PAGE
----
9. Ducks Lay Eggs
If you keep ducks as pets, you may just get more than just cuteness and entertainment. Ducks lay eggs, and you can eat these eggs.
On average, ducks lay 200-250 eggs per year, and they maintain this rate of productivity late into their lifetime. Ducks as old as 9 years will still produce around the same rate.
They also lay eggs during winter. So, you can keep getting eggs for many, many years. Since the eggs are laid right in your house, you get them fresh.
10. Ducks Provide Free Fertilizer
If your duck lives indoors, you cannot train it to use the toilet. You will need to take it outside especially when it has to do its business.
The benefit that comes from your duck pooping outside in your garden or lawn is that it can make the soil more fertile. Ducks provide free fertilizer for their owners.
11. Ducks Offer Natural Pest Control
Ducks are omnivores. Besides the plant matter available to them, they can also eat bugs and other forms of pests.
Ducks eat a wide range of household pests. If you have snails and slugs disturbing your garden, your duck can help you get rid of them by eating them.
Your ducks will also eat insects such as mosquitoes, grasshoppers, ticks, worms, and roaches. Sometimes, they may even go after larger pests like snakes, mice, and frogs.
5 Cons for Keeping Ducks as Pets
Like most pets, there are downsides to keeping ducks. Here are some cons to keep in mind before taking on a pet duck.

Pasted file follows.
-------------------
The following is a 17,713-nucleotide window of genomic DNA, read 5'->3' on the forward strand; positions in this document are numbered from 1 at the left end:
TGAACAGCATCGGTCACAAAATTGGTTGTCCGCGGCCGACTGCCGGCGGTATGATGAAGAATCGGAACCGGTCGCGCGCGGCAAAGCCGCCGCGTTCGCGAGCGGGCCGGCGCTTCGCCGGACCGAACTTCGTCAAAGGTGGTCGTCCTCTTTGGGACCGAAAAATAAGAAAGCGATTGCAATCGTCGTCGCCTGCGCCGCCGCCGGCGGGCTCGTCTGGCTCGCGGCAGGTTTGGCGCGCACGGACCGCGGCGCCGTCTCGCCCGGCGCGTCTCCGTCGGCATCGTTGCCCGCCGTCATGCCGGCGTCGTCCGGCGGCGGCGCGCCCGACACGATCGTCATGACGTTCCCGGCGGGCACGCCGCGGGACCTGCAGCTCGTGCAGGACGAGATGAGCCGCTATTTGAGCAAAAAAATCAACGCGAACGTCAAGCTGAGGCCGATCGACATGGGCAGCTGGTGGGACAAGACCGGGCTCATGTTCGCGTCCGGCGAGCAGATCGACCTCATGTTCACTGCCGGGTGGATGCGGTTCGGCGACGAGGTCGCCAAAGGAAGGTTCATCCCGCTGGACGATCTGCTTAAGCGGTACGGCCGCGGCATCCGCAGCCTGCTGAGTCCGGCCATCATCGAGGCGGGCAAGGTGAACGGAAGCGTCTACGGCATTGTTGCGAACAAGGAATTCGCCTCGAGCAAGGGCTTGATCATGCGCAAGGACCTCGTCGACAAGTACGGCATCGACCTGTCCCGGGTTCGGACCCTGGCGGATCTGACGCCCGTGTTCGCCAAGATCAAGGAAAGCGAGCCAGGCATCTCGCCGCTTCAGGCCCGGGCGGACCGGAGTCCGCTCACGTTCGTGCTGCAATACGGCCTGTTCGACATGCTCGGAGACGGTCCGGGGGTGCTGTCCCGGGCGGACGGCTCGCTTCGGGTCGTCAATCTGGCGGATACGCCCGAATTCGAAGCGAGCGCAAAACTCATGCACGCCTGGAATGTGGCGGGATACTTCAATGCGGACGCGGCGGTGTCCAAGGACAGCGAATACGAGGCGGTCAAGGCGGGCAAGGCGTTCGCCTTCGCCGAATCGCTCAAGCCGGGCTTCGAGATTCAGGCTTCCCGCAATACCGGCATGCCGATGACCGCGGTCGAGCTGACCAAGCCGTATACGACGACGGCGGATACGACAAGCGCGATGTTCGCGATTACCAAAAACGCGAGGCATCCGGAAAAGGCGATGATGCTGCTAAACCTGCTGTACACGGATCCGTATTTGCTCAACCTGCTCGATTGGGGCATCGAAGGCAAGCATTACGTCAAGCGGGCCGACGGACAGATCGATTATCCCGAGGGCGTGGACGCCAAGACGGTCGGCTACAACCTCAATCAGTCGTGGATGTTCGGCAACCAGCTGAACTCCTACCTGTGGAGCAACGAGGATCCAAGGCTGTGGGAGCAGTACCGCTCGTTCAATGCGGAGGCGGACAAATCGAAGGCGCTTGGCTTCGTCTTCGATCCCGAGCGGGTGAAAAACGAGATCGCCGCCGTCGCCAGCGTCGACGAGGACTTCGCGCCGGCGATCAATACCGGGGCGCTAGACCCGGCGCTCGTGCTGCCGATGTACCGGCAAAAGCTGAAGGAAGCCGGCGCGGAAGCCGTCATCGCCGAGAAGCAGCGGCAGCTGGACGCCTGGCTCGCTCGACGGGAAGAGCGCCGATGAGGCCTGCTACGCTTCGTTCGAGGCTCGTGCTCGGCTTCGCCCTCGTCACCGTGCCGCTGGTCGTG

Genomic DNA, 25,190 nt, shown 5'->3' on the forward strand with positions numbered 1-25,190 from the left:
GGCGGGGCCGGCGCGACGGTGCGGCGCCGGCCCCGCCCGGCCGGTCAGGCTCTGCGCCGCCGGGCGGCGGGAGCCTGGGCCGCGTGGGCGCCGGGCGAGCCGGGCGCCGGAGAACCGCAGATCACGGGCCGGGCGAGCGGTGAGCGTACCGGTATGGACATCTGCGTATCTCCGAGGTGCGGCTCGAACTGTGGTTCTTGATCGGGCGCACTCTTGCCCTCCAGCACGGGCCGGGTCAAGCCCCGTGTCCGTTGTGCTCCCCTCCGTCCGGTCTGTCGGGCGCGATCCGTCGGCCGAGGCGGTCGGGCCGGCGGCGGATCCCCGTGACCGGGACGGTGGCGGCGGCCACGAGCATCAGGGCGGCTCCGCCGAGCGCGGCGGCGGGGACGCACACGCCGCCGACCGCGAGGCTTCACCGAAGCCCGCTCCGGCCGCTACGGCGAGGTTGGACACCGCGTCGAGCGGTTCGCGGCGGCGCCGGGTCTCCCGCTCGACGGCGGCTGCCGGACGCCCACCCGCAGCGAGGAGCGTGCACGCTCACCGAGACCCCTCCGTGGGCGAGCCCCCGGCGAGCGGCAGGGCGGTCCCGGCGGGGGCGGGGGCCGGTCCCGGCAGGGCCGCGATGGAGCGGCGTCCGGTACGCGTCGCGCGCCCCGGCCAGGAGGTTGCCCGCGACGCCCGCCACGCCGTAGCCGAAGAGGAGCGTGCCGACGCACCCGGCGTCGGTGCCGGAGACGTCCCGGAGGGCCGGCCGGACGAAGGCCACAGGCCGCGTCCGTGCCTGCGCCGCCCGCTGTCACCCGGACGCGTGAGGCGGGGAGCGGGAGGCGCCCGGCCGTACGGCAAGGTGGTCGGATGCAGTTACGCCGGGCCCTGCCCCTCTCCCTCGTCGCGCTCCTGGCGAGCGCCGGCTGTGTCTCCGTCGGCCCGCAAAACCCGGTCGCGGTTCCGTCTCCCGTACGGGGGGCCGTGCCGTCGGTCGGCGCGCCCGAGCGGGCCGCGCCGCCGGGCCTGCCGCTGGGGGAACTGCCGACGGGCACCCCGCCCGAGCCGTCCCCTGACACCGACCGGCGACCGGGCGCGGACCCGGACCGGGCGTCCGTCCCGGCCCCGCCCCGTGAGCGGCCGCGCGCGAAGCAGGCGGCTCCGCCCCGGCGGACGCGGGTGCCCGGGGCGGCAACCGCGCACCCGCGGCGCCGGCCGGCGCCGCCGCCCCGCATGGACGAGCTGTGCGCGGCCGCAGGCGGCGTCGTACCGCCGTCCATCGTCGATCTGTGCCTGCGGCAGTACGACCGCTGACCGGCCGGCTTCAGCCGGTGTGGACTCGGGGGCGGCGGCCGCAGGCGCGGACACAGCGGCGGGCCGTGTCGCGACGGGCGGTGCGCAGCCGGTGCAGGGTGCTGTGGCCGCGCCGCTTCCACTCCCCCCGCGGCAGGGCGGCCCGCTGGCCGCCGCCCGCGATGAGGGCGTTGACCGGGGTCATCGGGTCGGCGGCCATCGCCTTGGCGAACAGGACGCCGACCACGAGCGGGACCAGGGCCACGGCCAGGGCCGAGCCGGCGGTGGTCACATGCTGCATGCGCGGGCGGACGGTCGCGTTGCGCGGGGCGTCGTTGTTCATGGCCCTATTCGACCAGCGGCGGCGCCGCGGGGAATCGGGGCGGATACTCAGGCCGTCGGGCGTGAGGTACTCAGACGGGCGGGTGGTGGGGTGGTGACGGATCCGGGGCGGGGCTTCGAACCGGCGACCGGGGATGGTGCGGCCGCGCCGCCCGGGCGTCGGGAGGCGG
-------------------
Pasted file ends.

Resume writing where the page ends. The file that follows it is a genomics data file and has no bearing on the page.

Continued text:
1. Ducks Can Be Quite Noisy
Ducks are actually very noisy. When they are swimming, they splash loudly.
Ducks are very expressive, and they communicate a lot. When they are ranging freely, they chatter.
One duck talks, then the others join in and quack back several times. While you may be unbothered by the noisiness of your ducks, your neighbors might be displeased.
2. Ducks Grow Very Fast
If you get your duck because of how cute they are, you might get discouraged when they grow. Adult ducks are cute, but ducklings are even more adorable.
Ducklings can grow to become as much as 7 times their size within weeks. The initial cuteness can change in just a few in weeks.
3. Ducks Are High Maintenance
Ducks need a pool or a place to swim and splash around. You can build one for them, or you may buy a kiddie pool. But that’s not where the work stops.
Ducks will always get the water in the pool dirty, so you have to empty the pool and refill it with clean water routinely. Ducks also splash while swimming, and they could get the area around their pond messy. This means one more place for you to clean.
4. Ducks Poop a Lot
Ducks poop a whole lot. While their poop is great for your lawn, it can be very smelly. This means you have extra maintenance duty for you.
You may have to hose the places they poop in every day to get the smell out. You might want to restrict where the ducks wander freely so that you can contain where they are doing their business.
5. Ducks Might Eat Your Garden
Just as some pests are not safe around your ducks, your plants may not be safe either. Since ducks are omnivores, they also eat plants.
If the plants in your garden look appealing, your ducks will eat or nibble them. This is especially true if the plants are within their height range.
Ducks enjoy plants like kale, chard, chicory, or lettuce. If you have these greens in your garden, you might want to shield them from your duck.